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Industry calls on government to waive competition laws to stem no-deal Brexit fallout

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Industry calls on government to waive competition laws to stem no-deal Brexit fallout

Industry chiefs have called on the government to allow businesses to co-ordinate their approach to a no-deal Brexit by waiving competition laws for food companies.

Representatives for suppliers and retailers have warned that businesses will struggle to serve remote or vulnerable areas of the country if a deal is not brokered between Brussels and Westminster by the 31 October deadline.

A no-deal Brexit would see Britain fall back on to World Trade Organisation (WTO) rules for imports from the European Union – particularly through the port of Dover. Not only would this make food items more expensive – it would also mean more checks would have to be carried out on items as they cross the border.

Experts have warned that if checks take just six seconds longer at the border, it is likely to have a dramatic impact on the UK, leading to food shortages for around six months.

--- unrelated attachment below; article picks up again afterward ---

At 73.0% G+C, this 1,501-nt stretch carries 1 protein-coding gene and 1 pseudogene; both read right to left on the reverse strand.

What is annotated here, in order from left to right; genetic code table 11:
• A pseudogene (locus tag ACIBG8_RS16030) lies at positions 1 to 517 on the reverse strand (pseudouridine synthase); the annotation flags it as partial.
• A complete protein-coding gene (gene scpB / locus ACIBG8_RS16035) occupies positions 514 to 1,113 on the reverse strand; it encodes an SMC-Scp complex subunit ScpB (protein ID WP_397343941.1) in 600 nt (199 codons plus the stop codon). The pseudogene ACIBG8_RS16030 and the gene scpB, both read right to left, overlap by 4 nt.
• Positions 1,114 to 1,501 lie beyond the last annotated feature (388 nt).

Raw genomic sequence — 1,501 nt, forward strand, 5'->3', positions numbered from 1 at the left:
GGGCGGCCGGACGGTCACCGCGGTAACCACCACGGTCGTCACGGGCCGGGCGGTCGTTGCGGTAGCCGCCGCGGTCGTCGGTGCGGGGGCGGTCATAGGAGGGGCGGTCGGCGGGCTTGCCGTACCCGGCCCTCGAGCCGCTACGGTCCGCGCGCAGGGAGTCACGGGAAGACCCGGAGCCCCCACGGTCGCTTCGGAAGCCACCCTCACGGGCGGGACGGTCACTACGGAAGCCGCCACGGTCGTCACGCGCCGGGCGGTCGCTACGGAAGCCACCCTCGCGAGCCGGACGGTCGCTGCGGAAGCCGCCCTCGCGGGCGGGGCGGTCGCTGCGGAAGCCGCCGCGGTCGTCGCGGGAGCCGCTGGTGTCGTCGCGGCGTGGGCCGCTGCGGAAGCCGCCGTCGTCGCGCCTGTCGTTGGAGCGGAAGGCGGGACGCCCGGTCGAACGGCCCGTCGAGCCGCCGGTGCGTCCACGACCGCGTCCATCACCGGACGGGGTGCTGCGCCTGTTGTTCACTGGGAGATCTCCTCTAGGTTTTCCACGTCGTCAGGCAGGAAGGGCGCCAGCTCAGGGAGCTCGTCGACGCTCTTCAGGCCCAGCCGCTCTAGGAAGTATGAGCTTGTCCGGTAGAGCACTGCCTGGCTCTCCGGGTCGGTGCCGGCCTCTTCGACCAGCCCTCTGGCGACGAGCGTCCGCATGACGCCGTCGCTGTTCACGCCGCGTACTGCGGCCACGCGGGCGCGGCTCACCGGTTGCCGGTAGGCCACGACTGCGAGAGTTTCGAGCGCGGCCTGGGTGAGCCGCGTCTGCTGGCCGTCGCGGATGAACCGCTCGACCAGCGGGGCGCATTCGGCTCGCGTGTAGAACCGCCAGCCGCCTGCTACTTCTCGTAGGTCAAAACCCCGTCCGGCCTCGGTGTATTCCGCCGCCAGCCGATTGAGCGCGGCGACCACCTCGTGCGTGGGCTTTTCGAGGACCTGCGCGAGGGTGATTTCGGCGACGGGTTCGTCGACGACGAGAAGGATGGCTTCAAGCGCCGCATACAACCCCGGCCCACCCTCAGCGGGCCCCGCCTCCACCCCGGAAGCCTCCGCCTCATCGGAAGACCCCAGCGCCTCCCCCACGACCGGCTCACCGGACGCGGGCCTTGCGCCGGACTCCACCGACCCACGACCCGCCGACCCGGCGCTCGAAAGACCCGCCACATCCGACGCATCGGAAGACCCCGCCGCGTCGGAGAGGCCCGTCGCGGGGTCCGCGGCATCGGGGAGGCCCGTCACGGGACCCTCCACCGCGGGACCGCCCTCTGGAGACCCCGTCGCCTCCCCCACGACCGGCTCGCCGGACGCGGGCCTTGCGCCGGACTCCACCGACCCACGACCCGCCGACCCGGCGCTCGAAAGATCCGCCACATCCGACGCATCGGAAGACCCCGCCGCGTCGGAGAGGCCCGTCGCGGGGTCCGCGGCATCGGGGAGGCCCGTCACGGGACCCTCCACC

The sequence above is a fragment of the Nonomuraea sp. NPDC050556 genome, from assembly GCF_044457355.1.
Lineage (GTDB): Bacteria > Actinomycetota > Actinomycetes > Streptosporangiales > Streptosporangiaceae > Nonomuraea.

The Food and Drink Federation’s Tim Rycroft told the BBC: “It may be the government is going to come to us and say, ‘can’t you guys work together to ensure that remote communities or the elderly or children – at-risk groups – don’t suffer from these shortages’.

“We’re happy to help, but the Competition Market Authority (CMA) can fine companies up to 10% of turnover if they are guilty of anti-competitive behaviour. So we wouldn’t be able to do that without some pretty cast-iron reassurances.”

In 2001, after the outbreak of foot and mouth disease, supermarkets and suppliers agreed higher prices on milk and butters sales, arguing the money would help farmers struggling in the wake of the illness. Many paid large fines as a result.

John Fingleton, the former head of the Office for Fair Trading, added: “The last time something like this happened was in relation to dairy prices in 2001 when companies incorrectly thought government words about higher prices for dairy farmers would protect them from competition law. It did not.”

A government spokesman said: “The UK will be leaving the EU on 31 October and our top priority is supporting consumers and businesses in their preparations for Brexit.

“We are working closely with the food industry to support preparations as we leave the EU.”

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